Colonel’s gymnast daughter has Olympic dreams

Melanie Salazar

Not many 10-year-olds find themselves in practice at least nine hours a week, but not many 10-year-olds can stand on their feet after doing a double back flip.
AnnMarie McClelland, daughter of Lt. Col. Patrick McClelland, 27th Operations Support Squadron commander, has been a gymnast almost half of her life. At 6, she began taking gymnastics lessons in Clovis. Moving her training to Muleshoe a year later, the 10-year-old found her passion on the trampoline when she joined the South Plains Acrospirits.
Already a dedicated gymnast, AnnMarie practices three times a week for three hours at a time to build her talents and prepare her for competition.
A repeat medalist in the National Junior Olympics, AnnMarie also has some plans for her future.
“I want to go to the Olympics,” she said. “It looks really fun.”
Last month, AnnMarie attended the National Junior Olympics — winning the bronze medal on the trampoline. Her finish came as a surprise to the young gymnast who had recently opened the door to more intense competition.
“Last year at the National Junior Olympics, she competed at a level 6,” mother Lisa McClelland said. “This year she moved up to a level 9.”
A three-level jump like that isn’t common, she said.
“We just did what her coach thought she could do.”
Though AnnMarie surprised herself at the competition, coach Amanda Bailey, 19, said she was confident AnnMarie could hold her own against the tougher competitors.
“I knew that if she went out and did what she was supposed to that she could get a medal,” she said.
Describing her as a great athlete, Bailey said AnnMarie is also a perfectionist — striving to overcome any weaknesses in her performance.
“She’s the type of kid that will do something over and over and over again until she corrects a mistake.”
Perfecting her skills seemed almost automatic to AnnMarie, who said she’s always working to get better.
“Every time I mess up, I keep doing it until I get it right,” she said.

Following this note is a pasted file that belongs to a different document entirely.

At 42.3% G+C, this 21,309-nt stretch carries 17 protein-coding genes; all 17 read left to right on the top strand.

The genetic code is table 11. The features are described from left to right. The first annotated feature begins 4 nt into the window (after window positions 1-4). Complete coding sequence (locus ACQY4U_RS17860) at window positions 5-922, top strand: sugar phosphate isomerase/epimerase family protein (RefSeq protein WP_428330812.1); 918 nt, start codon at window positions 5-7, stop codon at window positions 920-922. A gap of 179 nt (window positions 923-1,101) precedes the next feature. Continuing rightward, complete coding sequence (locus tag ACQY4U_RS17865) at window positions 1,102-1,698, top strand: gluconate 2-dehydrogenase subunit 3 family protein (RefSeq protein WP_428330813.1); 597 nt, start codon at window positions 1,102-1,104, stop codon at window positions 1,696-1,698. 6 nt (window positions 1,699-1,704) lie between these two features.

In her latest routine at the National Junior Olympics, AnnMarie landed a double back flip, proving her persistence was not in vain.
“I had never landed that before,” she said. “I was really happy.”
Mrs. McClelland said her daughter has a knack for competing under pressure.
“She always pulls it out,” Mrs. McClelland said. “She always gives her best performance at big competitions.”
Though the scene can be intimidating, especially the Junior Olympics, which hosts 1,400 competitors, AnnMarie said she just tries to stay focused when it’s her turn.
“I get scared when I’m down on the floor,” she said. “But what’s going through my head is, ‘I have to do this.’”
Bailey said that while nerves can make some athletes perform below their skill level, that didn’t seem to be the case with AnnMarie in her last competition.
“She dealt with it well and she used it to her advantage,” Bailey said. “That adrenaline made her bounce a little higher.”
Having watched her progress over the past three years, Bailey said AnnMarie’s high hopes for the future aren’t out of reach.
“I think she’s one of the best kids in her age group in the nation,” Bailey said. “Hopefully next year, she’ll get to travel and compete internationally. That way she’ll already have international experience under her belt.”
While the McClellands don’t know exactly what the future has in store for their daughter, Mrs. McClelland said the road thus far has always been up to AnnMarie.
“She’s always kept a positive attitude,” Mrs. McClelland said. “She’s gone through phases, but she has never once said, ‘okay mom, I’m done.’”